There are around 20 species of Snowdrops. For the plant buffs among you the genus is ‘Galanthus‘ and the family is ‘Amaryllidaceae‘. For the none plant buffs every snowdrop name starts with Galanthus and another word or two. The first word tells you it is a snowdrop and the following words which species or variety. The word Galanthus is often shortened just to a G so you might see a plant name like this; G. Nivalis.
The plants have a distinctive appearance, two long thin green leaves and a single white flower who’s weight makes it drop towards the ground. The flower petals are always white. The petals form an external ring and then three more a tighter interior ring with green tips. The external ring is composed of three petals or 6 in the case of double varieties.
The vast majority of the species will flower in winter or very early spring but a few species flower in autumn. Of the early flowering varieties, they can flower through snow hence their name. All snowdrops grow from bulbs and the bulbs propagate freely when the bulbs divide underground. They naturally form large drifts over time as their bulbs grow and divide. Of course snowdrops can also propagate via seeds when suitable pollinators are available to them.
Here are the Royal Horticultural Societies top 10 Snowdrop species chosen because they are easy to grow and beautiful. Most varieties are single petal versions however there are some very impressive double varieties. A great one is Galanthus nivalis f. pleniflorus ‘Flore Pleno’. Another interesting variety is the ‘Walrus’ (another cultivar of Galanthus nivalis) it is green with a white border to the petals and it appears variegated from above. Another cultivar to look out for is the Lady Elphinstone which is a double petal version with gold/yellow central petals. It looks like a cross between a snowdrop and a daffodil.
There are some locations in the UK with spectacular swathes of snowdrops. The best time to see the plants varies with the weather each year but the season is January to March. The National Trust also has a great webpage which collects Top Spots for Snowdrops split by UK region. If you fall in love with Woodland carpeted with Snowdrops why not buy your own! Woodland management is a sensible investment so you can justify all the fun & pride involved in owning and managing a piece of wild Britain. You can plant snowdrops, bluebells and encourage plenty of wildlife whilst enjoying your own private rambles, picnics and parties!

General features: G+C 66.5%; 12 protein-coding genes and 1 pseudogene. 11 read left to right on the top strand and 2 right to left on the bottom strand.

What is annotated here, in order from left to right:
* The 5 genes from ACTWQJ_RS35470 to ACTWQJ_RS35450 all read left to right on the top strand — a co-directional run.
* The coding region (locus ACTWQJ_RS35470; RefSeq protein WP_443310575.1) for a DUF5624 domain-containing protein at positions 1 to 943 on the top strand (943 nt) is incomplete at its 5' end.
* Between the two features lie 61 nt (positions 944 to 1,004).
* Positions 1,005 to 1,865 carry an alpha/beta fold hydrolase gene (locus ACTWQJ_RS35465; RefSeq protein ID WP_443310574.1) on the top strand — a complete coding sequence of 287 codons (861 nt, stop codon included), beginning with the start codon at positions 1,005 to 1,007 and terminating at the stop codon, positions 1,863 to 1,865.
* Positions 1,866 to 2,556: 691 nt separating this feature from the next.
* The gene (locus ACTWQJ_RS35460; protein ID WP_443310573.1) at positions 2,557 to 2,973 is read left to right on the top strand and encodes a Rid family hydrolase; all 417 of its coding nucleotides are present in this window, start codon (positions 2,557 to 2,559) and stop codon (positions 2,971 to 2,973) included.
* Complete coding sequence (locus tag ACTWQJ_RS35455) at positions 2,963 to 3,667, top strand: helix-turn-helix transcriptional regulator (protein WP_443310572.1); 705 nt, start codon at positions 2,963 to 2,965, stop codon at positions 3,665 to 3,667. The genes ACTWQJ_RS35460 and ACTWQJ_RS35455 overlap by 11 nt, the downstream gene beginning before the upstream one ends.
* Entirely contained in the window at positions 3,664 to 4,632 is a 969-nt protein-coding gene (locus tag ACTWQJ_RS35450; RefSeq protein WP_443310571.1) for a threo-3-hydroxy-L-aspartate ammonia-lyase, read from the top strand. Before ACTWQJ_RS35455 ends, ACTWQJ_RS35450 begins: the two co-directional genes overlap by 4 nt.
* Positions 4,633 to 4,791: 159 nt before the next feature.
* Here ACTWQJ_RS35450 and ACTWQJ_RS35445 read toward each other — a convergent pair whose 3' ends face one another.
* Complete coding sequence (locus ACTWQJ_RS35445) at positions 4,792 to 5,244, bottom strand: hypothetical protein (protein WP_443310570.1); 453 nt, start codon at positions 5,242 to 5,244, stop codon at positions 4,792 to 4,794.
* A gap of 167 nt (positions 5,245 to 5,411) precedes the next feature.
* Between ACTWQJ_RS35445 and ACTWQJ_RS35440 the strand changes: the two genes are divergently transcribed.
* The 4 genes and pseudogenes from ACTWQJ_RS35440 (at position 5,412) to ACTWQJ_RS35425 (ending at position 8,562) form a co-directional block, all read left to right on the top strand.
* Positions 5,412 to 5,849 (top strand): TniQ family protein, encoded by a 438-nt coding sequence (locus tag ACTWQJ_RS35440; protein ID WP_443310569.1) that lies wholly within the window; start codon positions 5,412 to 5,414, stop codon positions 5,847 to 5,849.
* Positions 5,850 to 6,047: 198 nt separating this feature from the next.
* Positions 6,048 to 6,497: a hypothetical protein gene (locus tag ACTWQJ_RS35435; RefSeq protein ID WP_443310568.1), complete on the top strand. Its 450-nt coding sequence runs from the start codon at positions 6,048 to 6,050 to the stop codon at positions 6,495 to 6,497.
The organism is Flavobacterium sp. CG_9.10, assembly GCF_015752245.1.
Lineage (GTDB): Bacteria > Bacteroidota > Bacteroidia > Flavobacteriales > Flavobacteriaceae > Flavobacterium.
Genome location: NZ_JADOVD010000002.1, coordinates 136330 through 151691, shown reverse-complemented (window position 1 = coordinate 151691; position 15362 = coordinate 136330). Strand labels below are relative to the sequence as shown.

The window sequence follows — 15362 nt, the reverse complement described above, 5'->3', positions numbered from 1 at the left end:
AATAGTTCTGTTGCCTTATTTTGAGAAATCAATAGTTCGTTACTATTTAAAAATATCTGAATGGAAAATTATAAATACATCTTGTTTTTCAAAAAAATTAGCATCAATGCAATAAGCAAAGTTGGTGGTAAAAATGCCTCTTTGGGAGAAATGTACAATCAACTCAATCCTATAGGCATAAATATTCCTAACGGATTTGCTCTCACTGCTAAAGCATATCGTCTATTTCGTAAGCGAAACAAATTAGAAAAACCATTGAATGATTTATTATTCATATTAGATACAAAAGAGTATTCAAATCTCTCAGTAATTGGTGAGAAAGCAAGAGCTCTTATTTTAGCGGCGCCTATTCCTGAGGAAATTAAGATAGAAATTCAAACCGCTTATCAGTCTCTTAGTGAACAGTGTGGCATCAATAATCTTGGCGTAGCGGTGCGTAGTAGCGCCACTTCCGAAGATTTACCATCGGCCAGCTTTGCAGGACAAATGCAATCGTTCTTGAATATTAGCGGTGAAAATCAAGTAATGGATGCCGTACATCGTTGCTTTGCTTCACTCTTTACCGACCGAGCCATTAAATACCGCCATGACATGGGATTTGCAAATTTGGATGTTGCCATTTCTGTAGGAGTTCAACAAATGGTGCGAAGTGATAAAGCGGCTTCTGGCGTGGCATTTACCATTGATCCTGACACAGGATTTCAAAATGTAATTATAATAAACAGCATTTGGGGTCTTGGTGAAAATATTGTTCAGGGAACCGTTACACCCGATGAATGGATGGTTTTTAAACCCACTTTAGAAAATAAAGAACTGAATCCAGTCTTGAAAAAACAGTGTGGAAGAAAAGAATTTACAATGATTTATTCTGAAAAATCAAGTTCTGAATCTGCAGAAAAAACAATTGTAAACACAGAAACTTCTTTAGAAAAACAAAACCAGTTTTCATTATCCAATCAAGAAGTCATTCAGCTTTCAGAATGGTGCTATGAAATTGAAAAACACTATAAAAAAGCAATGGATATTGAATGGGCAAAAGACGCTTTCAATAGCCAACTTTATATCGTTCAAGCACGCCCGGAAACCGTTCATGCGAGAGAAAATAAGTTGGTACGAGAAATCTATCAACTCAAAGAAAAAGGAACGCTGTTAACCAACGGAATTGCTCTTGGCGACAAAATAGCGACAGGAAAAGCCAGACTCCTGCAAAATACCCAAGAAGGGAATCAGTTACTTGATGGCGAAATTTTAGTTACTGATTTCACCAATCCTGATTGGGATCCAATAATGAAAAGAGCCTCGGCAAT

Kew Gardens states that “All snowdrops (Galanthus spp.) are included in CITES (the Convention on International Trade in Endangered Species of Wild Flora and Fauna) Appendix II, which lists plants that are not currently under threat of extinction, but which should have their trade monitored and regulated to ensure wild populations are not endangered.”
It is important to understand that most species are only endangered in their natural habitats where loss of habitat and bulb lifting have vastly reduced natural populations. To ensure you are not making this situation worse make sure you get your plants from a source that is not going to cause further damage or decimate wild populations. Ask a friend or neighbour for some of their garden bulbs or a lifted clump (in the green). Only buy plants and seeds from registered wildflower seeds suppliers with horticultural organisations and provide known provenance stock.
The plants are native to Europe and the Middle East however the vast majority of species are actually from the Middle East with only about 5 species being truly native to Europe. Of those 5, only one species was widely native to Europe (Galanthus Rivalis) the other four (G. Reginae-olgae, G. Elwesii, G. Gracilis and D. Plicatus) are native to small areas of Greece, Italy and the Ukraine.
Surprisingly no species of snowdrop is actually considered to be truly native to the UK. Whereas some experts think the Romans brought the plant with them other people think it was introduced as late as the 16th century.
Today the plant, particularly G. Nivalis, is widespread throughout Europe and North America due to it’s popularity as a garden plant.